The Goat Roper Rodeo Band : Tall Grass

I have roamed about North Wales and beyond to see The Goat Roper Rodeo Band play at venues that have included a teepee at the edge of a beach on Anglesey, a club behind a record shop in Liverpool, a room tacked onto the side of a brewery and a university town café.

On any stage the band offer a roller coaster frenzy of high octane country blues, punctuated by quieter, soulful moments.

They have toured all over the UK and into Europe, honing their musical charisma further with each date, always delivering a night of great entertainment wherever they roll up; but it was never exactly clear where they were headed long term. Tall Grass removes that doubt, and replaces it with an absolute certainty.

This new record marks out a distinctive territory.

The band's last, and second, album, Cosmic Country Blue, was full of life and exuberance, without quite capturing the band's live vitality. This time round both that trademark joie de vivre and a more nuanced side of their work are comprehensively represented; Tall Grass is a mature set of songs - again produced by Romeo Stodart (The Magic Numbers), it has an extra dimension or depth compared to their past recordings. The reasons for this are readily identified; at first glance there are more complex arrangements coupled with an added sophistication in the songwriting, look closer and there is also a shift in the subtle dynamics of the band's musicianship.

There's an authentic rhythm and structure to the new LP too. Working on the album whenever they had free time in a hectic schedule, The Goat Ropers had amassed almost ninety songs and fragments to whittle down to the twelve tracks they have set on CD, and it gave them the flexibility to put together a remarkable release.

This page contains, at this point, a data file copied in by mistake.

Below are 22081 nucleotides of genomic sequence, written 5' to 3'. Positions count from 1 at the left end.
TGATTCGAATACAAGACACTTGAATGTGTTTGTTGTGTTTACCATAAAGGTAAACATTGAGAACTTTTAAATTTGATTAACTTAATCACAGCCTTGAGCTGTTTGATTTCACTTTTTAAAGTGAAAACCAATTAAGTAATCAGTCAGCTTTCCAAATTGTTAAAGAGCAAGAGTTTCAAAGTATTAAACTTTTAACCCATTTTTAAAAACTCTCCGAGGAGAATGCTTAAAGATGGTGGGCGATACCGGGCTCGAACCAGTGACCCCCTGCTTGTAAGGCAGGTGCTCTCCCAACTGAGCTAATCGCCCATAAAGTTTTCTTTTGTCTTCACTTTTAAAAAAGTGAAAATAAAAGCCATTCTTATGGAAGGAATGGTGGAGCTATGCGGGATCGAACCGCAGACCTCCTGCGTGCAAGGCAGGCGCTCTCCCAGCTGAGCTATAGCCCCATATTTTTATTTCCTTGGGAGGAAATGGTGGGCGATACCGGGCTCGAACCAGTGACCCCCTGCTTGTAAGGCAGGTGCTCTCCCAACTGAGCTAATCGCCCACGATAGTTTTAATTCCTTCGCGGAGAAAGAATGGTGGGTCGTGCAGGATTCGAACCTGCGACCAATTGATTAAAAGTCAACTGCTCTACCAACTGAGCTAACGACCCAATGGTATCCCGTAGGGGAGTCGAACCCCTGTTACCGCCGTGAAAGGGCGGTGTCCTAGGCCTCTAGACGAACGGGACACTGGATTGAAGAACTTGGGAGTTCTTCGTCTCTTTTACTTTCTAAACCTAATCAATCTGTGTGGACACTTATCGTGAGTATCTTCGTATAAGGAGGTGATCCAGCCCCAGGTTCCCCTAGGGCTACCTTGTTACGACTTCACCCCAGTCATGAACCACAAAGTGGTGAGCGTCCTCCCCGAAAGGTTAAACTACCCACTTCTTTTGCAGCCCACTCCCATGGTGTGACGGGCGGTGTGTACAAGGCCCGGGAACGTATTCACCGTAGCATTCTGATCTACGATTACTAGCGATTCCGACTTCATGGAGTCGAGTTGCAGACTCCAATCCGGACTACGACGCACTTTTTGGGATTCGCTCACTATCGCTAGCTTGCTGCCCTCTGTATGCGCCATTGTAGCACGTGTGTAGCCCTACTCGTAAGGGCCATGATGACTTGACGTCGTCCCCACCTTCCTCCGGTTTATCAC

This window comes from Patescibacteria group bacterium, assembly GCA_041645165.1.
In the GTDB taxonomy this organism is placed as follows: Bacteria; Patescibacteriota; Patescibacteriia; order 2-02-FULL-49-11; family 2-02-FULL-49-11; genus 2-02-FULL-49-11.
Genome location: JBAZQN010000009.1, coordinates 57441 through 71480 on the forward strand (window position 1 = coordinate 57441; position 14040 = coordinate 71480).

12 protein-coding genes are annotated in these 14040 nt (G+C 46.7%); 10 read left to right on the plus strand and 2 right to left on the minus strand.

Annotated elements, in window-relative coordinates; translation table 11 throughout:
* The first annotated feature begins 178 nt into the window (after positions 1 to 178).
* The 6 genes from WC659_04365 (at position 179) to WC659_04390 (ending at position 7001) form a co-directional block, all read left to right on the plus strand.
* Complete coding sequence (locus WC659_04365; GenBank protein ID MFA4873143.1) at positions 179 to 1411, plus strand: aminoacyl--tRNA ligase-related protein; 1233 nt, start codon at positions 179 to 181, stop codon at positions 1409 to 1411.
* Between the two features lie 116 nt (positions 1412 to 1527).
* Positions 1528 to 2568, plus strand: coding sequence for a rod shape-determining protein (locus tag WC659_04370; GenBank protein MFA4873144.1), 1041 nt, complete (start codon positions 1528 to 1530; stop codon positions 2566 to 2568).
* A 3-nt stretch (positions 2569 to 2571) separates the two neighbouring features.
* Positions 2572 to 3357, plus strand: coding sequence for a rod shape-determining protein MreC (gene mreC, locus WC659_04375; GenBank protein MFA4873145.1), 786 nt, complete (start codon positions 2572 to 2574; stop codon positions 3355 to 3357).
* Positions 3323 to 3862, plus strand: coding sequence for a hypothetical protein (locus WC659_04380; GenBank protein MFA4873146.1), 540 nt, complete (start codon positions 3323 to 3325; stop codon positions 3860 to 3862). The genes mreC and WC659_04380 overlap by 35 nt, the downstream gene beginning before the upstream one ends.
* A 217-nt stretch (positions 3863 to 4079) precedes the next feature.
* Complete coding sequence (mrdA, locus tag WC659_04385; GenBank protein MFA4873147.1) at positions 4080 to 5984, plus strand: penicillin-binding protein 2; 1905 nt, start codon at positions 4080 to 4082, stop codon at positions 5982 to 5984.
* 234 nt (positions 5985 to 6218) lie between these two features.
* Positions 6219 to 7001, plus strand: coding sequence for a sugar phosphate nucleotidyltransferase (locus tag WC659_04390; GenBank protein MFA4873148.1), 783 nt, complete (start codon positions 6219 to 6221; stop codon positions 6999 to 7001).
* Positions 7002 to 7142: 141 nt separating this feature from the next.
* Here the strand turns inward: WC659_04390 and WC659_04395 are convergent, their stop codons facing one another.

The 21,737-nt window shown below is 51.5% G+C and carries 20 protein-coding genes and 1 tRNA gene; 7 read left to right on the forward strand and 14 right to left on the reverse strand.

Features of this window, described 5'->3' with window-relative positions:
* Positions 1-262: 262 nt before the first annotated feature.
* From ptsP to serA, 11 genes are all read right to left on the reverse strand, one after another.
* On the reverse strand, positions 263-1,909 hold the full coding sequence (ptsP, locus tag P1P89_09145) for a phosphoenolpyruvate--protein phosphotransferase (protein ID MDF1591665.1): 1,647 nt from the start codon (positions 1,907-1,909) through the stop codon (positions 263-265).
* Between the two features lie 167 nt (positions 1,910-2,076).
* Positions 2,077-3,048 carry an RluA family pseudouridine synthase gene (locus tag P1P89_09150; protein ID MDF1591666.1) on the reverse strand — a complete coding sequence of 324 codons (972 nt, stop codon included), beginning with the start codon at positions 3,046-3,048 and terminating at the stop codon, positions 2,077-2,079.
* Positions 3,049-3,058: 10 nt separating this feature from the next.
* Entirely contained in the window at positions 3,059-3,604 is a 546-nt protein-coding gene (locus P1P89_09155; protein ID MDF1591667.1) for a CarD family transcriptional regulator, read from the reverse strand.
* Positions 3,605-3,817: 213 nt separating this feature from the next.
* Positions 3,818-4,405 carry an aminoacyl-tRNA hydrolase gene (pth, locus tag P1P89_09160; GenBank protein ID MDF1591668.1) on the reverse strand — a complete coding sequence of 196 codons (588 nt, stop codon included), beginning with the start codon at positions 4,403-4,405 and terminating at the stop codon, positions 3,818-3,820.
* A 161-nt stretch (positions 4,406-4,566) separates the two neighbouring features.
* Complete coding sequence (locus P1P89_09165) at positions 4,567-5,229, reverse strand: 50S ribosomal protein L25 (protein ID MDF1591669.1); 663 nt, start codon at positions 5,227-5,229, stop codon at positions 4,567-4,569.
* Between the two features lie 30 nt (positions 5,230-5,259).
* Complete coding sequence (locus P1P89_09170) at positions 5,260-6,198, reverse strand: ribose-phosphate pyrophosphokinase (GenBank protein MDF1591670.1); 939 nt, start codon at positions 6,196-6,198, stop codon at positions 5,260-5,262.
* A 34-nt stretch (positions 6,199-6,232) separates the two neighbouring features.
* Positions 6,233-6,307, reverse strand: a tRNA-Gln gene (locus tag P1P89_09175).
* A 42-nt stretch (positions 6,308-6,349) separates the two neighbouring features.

The band's lead guitarist, Jim Davies, feels that time constraints, leading to an episodic studio schedule, helped, "We tended to record the songs a few at a time, separated by several months, and it gave us space to consider what we were doing." Adding, "I think it flows better than the previous ones, there's more difference in it. We wanted slow, soft, fragile moments on the record, and rocking, kicking moments. There's been a natural progression in how we work, and with the number of songs we had, it was easier to scope out the landscape of it."

The trio's usual two guitars (Sam Roberts adds rhythm to Jim Davies' lead), and upright bass (Tom Davies) and three part vocals - were augmented in the studio by the expressive organ playing of engineer, Dave Izumi, and pedal steel from Joe Harvey-Whyte - the latter coming on board after a spontaneous jam backstage at Glastonbury, making an important contribution, as Jim outlines, "He was amazing when he came down to record - creative with effects too - he makes it sound like there is more going on than there is!"

Tall Grass is, in contrast to Cosmic Country Blue, self-released (a debut for 'Old Pup Records') - "It gives us full control and independence", Jim explains. The album is split notionally into two sides. 'A' opens with the dark, rolling mood of Unwrap my Bones, before a run of three highlights: the swinging heft of Main Street, the rueful magnificence of Bright Lights & Deadbeats, and the live favourite High Heel Blues, which is given an electrifying studio reading. Side 'B' leads with The Pulse, an upbeat end-of-love song, and holds the sensitive Toss & Turn, and the written-for-a-festival-encore bar room swirl of Ask for Alice as standouts.

It all adds up to Tall Grass being something of significance. Listen, and listen again - The Goat Roper Rodeo Band have produced their first great album, and it is an uplifting and heartfelt trip through the dusty back roads of Americana.